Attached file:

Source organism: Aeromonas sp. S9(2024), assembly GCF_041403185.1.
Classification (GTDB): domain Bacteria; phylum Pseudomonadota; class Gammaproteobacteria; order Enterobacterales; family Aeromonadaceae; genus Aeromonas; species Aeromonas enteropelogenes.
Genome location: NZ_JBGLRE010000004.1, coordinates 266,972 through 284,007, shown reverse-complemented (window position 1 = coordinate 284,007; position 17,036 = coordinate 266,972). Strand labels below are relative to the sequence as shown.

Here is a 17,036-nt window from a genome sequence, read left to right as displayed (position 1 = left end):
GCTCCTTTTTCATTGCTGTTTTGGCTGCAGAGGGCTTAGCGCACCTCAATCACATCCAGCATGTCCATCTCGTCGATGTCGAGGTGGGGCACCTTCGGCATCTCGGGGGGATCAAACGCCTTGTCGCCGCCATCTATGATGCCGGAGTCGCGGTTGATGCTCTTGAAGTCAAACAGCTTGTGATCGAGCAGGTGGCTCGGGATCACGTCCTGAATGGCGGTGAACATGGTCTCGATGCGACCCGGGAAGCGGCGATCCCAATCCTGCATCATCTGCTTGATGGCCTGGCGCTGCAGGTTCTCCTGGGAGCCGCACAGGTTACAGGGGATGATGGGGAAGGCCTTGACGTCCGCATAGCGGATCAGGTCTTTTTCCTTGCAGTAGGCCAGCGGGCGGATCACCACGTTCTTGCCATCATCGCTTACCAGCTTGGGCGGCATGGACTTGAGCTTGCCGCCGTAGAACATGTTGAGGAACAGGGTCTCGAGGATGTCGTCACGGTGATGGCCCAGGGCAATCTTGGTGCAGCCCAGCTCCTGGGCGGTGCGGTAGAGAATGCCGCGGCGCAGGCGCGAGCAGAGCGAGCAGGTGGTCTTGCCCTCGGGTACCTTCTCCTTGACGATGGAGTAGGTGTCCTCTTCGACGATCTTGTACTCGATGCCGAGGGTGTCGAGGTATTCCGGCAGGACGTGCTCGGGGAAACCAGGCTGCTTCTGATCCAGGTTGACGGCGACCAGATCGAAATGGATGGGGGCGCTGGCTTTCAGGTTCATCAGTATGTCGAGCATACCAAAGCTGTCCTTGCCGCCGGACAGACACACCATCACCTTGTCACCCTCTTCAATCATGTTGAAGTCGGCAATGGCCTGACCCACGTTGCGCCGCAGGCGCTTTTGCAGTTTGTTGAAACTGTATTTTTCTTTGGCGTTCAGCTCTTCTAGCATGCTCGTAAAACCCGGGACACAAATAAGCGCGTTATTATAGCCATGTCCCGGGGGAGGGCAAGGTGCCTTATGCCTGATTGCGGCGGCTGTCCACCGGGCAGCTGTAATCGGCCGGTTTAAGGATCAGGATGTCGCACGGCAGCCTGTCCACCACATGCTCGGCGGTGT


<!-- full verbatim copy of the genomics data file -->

Source organism: Aeromonas sp. S9(2024), assembly GCF_041403185.1.
Classification (GTDB): domain Bacteria; phylum Pseudomonadota; class Gammaproteobacteria; order Enterobacterales; family Aeromonadaceae; genus Aeromonas; species Aeromonas enteropelogenes.
Genome location: NZ_JBGLRE010000004.1, coordinates 266,972 through 284,007, shown reverse-complemented (window position 1 = coordinate 284,007; position 17,036 = coordinate 266,972). Strand labels below are relative to the sequence as shown.

Here is a 17,036-nt window from a genome sequence, read left to right as displayed (position 1 = left end):
GCTCCTTTTTCATTGCTGTTTTGGCTGCAGAGGGCTTAGCGCACCTCAATCACATCCAGCATGTCCATCTCGTCGATGTCGAGGTGGGGCACCTTCGGCATCTCGGGGGGATCAAACGCCTTGTCGCCGCCATCTATGATGCCGGAGTCGCGGTTGATGCTCTTGAAGTCAAACAGCTTGTGATCGAGCAGGTGGCTCGGGATCACGTCCTGAATGGCGGTGAACATGGTCTCGATGCGACCCGGGAAGCGGCGATCCCAATCCTGCATCATCTGCTTGATGGCCTGGCGCTGCAGGTTCTCCTGGGAGCCGCACAGGTTACAGGGGATGATGGGGAAGGCCTTGACGTCCGCATAGCGGATCAGGTCTTTTTCCTTGCAGTAGGCCAGCGGGCGGATCACCACGTTCTTGCCATCATCGCTTACCAGCTTGGGCGGCATGGACTTGAGCTTGCCGCCGTAGAACATGTTGAGGAACAGGGTCTCGAGGATGTCGTCACGGTGATGGCCCAGGGCAATCTTGGTGCAGCCCAGCTCCTGGGCGGTGCGGTAGAGAATGCCGCGGCGCAGGCGCGAGCAGAGCGAGCAGGTGGTCTTGCCCTCGGGTACCTTCTCCTTGACGATGGAGTAGGTGTCCTCTTCGACGATCTTGTACTCGATGCCGAGGGTGTCGAGGTATTCCGGCAGGACGTGCTCGGGGAAACCAGGCTGCTTCTGATCCAGGTTGACGGCGACCAGATCGAAATGGATGGGGGCGCTGGCTTTCAGGTTCATCAGTATGTCGAGCATACCAAAGCTGTCCTTGCCGCCGGACAGACACACCATCACCTTGTCACCCTCTTCAATCATGTTGAAGTCGGCAATGGCCTGACCCACGTTGCGCCGCAGGCGCTTTTGCAGTTTGTTGAAACTGTATTTTTCTTTGGCGTTCAGCTCTTCTAGCATGCTCGTAAAACCCGGGACACAAATAAGCGCGTTATTATAGCCATGTCCCGGGGGAGGGCAAGGTGCCTTATGCCTGATTGCGGCGGCTGTCCACCGGGCAGCTGTAATCGGCCGGTTTAAGGATCAGGATGTCGCACGGCAGCCTGTCCACCACATGCTCGGCGGTGT